When a major shipping casualty occurs, such as a containership fire, the loss of cargo overboard, or a significant grounding, reinsurers are often the first on the phone to ask who the owners or charterers are, what we think the quantum of loss will be, and if any of our clients have been in-touch to notify us of the incident. This is largely due to the ever-increasing pressure on reinsurers from their management to have an all-seeing and all-knowing eye as to what the damage to their balance sheet will be before ‘the ship is off the rocks’.

This reaction has been heightened in recent years as the Lloyd’s ‘G’ risk audit code (the marine liability class of business) has been affected by a number of significant P&I losses, and underwriters’ attentions now firmly focused on the performance of charterer and non-Poolable reinsurance programmes. Added to this, the market has seen a spate of high-profile losses that have made their way into the international news, creating a heightened and, in many cases, negative perception of the potential severity of claims from the class within the commercial insurance market.

With the ability for incidents to be captured on mobile phones and shared instantaneously 24/7, breaking news is in many cases, reported as soon as an incident occurs. This is creating an information gap whereby people are aware that an event has occurred but the extent to which parties may ultimately be liable and the quantum of a loss are unknown. 

With particular regard to charterers’ losses, there is often a much longer period between the date of an incident and the insurer being able to assess the potential impact of claims to reinsurers. It can take several months before it is possible to determine the damage caused or potential quantum of loss, several more months before any claims are presented and then often several years before any apportionment of liability is settled. Put simply, charterers’ claims can be a great unknown for a very long time, which in turn can serve to increase the information gap and amplify reinsurers’ fears.

There is also the additional complication of where the insured sits within the charterparty chain. Sometimes, the insured may be the first port of call for a cargo interest and other times, may be sat in the middle of the chain with claimants coming from both sides – or perhaps the innocent party amongst them. Often these scenarios mean that there is the opportunity that a claim can be passed up or down the charterparty chain and, even after a settlement is made, there is the prospect of recovery from another entity. However, this process can often take years during which insurers, and in turn their reinsurers, may have a period of time during which they have paid one counterparty but not yet obtained recoveries from any other liable parties or are holding large amounts of incurred claim amounts that have the possibility of being paid but also may ultimately not amount to a significant claim.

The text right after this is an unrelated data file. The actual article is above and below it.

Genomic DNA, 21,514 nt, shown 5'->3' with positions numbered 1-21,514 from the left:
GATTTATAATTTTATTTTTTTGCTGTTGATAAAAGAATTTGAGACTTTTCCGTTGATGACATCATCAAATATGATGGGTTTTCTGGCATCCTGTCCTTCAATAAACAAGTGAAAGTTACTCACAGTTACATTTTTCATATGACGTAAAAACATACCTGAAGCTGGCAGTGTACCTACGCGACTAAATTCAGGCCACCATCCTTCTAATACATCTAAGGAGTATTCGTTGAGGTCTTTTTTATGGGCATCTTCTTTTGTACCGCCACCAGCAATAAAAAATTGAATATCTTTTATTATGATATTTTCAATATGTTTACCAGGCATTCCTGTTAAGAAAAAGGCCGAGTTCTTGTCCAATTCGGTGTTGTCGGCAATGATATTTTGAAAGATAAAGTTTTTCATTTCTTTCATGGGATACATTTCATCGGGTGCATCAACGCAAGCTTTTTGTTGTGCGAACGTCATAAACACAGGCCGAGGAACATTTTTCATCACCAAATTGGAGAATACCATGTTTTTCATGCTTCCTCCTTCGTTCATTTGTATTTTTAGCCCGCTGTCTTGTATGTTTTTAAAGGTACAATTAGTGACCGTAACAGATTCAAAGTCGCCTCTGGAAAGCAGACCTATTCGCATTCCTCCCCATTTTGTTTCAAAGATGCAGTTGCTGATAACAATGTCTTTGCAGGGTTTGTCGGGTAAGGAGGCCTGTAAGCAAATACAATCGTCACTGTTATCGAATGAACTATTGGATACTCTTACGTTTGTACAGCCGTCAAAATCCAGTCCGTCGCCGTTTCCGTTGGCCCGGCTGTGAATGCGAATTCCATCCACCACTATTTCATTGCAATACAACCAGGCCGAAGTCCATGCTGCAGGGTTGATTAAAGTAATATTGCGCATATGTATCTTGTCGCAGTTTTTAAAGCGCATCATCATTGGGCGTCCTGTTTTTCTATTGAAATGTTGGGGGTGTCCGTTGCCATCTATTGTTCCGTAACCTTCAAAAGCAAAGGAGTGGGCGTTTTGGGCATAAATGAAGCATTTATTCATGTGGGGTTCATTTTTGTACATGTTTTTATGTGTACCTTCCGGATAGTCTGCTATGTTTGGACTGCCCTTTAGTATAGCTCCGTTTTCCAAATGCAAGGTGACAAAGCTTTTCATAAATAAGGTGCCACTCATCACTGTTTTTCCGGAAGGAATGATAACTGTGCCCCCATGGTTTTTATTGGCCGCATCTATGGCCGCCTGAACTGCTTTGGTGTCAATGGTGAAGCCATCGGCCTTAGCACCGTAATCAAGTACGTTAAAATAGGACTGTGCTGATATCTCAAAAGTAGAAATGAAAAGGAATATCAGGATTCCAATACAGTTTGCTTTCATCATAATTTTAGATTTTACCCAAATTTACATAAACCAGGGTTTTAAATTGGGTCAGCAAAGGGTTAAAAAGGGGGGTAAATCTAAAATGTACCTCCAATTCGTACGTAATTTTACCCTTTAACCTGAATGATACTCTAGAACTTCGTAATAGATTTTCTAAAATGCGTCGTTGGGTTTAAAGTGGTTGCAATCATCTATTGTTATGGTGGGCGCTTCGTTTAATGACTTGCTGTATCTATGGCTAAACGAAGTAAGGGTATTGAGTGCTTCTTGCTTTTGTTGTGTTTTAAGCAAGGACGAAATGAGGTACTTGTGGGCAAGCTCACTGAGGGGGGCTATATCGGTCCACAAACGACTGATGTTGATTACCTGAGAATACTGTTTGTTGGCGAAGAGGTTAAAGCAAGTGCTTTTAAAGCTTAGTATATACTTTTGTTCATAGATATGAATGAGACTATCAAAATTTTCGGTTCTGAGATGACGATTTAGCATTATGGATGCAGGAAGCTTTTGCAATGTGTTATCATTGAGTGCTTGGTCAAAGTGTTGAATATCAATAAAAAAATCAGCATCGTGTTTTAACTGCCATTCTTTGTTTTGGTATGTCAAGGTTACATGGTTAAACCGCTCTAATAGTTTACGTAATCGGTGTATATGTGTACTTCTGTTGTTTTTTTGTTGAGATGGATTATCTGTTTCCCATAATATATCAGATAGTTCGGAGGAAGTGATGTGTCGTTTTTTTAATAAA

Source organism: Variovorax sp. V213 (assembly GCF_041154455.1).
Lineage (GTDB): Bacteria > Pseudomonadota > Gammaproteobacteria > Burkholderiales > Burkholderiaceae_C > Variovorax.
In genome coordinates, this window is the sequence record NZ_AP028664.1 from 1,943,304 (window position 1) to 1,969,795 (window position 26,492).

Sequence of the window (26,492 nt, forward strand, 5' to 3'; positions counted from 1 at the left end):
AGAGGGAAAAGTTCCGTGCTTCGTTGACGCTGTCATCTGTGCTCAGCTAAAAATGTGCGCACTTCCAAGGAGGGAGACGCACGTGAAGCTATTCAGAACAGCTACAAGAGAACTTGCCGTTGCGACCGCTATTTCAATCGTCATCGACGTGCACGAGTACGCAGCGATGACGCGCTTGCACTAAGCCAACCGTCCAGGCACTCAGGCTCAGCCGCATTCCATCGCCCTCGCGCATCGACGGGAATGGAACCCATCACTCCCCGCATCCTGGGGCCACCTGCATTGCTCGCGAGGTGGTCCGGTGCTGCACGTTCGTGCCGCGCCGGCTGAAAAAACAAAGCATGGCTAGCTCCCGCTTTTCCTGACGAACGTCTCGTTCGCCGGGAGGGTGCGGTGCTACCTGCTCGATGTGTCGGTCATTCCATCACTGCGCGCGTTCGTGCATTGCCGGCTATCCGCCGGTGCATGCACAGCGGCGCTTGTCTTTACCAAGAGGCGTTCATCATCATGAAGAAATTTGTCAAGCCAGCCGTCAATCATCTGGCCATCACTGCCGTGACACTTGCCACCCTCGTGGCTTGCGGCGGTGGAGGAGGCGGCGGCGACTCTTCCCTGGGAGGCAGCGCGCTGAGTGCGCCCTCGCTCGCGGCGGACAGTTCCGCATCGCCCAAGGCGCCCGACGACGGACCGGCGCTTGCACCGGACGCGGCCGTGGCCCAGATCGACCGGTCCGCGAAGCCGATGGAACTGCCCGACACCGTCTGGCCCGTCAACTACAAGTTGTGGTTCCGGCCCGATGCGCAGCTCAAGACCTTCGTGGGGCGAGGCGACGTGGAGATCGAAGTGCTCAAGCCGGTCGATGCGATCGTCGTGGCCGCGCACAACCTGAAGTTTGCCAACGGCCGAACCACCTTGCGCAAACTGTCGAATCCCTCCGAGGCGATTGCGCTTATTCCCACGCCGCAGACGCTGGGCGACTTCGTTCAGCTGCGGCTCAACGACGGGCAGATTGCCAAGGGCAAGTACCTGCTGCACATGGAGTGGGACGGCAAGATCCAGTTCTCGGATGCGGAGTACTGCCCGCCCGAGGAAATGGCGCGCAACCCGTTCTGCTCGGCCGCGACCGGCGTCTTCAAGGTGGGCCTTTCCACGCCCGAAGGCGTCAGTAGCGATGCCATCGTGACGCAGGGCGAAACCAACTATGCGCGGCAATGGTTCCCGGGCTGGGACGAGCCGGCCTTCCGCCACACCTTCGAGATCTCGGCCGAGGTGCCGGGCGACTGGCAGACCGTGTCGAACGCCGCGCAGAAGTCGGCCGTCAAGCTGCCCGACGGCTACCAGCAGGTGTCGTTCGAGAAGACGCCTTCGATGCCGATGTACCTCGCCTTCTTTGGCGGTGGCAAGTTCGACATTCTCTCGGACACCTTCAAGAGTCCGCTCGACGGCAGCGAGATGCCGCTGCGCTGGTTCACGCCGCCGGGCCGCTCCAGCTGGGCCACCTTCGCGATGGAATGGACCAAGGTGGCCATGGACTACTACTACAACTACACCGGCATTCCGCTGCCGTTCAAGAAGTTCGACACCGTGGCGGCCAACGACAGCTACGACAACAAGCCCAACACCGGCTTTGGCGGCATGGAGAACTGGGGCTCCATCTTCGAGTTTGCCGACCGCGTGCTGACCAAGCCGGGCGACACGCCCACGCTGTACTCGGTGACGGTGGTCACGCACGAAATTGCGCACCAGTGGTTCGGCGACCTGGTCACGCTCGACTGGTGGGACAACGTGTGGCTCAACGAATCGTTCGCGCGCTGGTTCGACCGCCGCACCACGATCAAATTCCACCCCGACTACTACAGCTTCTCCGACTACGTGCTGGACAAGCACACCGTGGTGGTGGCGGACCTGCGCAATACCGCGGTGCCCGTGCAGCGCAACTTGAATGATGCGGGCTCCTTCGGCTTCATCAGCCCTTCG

With so many unknowns when it comes to charterers’ losses and many different aspects to each case, it can take years for these claims to ultimately reach a close as expert claims handlers fight to achieve the best outcome for their insureds. This means that our clients can hold large reserves for a long time. Of course, all the while, these incurred claims figures sit on their reinsurance record impacting the premiums they pay. 

In the past year alone, the market has seen a number of charterer’s losses hit their books with initial reserves greater than USD25m, and even a couple at USD100m plus, but the ultimate claims amount remains uncertain.

This uncertainty and requirement to hold large incurred amounts on reinsurers’ balance sheets has a knock-on effect for reinsurers as there is a cost of capital for holding the reserve for a number of years. It can also potentially skew their ultimate loss ratio analysis, even if the prospect of the claim being paid is low or recovery is expected.

However, with insight and understanding of each particular loss, reinsurers can recognise that there is still a long way to go in order to achieve resolution and some with great prospects of being substantially reduced in time.

We at Miller work with our clients in communicating claims with reinsurers and providing as much information as we can at each stage of the claims process, managing the information gap from the event occurring to its ultimate resolution. This helps allow reinsurers to understand the nuances and details of each matter, rather than taking the incurred numbers at face value and ensures that the impact of these claims is dealt with as fairly as possible.

Nevertheless, with the attention of reinsurer’s senior management firmly on the performance of the charterer’s liability portfolio, and the continuing hardening market, we believe that it is now more important than ever that our clients stay close to their reinsurance supporters. In turn, not only does this help the relationship between parties, but it provides the reinsurance underwriter with greater ammunition when speaking with their management to explain their approach and why their reaction should not be to hit the panic button when they first hear of a potentially large charterer’s loss in the news.

As we move into a time when the world is opening up again, we encourage our clients to get in front of their reinsurance supporters and build on these relationships… and why not, it’s a good excuse to enjoy human contact again!

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